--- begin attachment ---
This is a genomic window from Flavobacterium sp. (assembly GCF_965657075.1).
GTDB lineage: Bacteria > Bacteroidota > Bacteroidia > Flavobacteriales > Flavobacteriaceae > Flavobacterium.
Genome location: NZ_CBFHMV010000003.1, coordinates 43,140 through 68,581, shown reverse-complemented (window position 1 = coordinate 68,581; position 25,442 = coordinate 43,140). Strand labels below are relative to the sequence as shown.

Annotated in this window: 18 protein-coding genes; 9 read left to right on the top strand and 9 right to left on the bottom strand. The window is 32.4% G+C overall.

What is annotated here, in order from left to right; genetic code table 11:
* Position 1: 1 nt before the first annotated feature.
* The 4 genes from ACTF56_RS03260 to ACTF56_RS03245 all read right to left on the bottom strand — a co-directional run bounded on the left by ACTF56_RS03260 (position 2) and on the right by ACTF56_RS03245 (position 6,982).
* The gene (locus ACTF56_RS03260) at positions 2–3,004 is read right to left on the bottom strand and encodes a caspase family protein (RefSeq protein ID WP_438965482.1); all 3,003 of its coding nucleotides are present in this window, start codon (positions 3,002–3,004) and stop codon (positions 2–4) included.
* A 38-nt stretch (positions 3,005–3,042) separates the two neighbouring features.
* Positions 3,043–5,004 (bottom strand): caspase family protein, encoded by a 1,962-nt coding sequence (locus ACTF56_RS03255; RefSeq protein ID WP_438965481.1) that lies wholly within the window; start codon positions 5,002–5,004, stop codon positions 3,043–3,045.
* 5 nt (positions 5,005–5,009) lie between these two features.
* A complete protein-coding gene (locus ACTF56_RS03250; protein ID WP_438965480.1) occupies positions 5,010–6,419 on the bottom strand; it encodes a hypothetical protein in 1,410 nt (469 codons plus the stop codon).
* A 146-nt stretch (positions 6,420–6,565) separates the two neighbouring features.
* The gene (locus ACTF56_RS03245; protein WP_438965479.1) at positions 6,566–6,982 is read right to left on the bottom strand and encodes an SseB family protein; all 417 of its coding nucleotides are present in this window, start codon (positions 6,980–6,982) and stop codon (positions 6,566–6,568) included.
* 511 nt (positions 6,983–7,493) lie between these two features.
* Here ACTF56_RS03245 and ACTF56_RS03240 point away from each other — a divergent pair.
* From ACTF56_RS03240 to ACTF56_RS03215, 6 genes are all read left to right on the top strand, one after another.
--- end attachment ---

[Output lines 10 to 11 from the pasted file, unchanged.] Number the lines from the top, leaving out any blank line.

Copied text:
* Positions 3,043–5,004 (bottom strand): caspase family protein, encoded by a 1,962-nt coding sequence (locus ACTF56_RS03255; RefSeq protein ID WP_438965481.1) that lies wholly within the window; start codon positions 5,002–5,004, stop codon positions 3,043–3,045.
* 5 nt (positions 5,005–5,009) lie between these two features.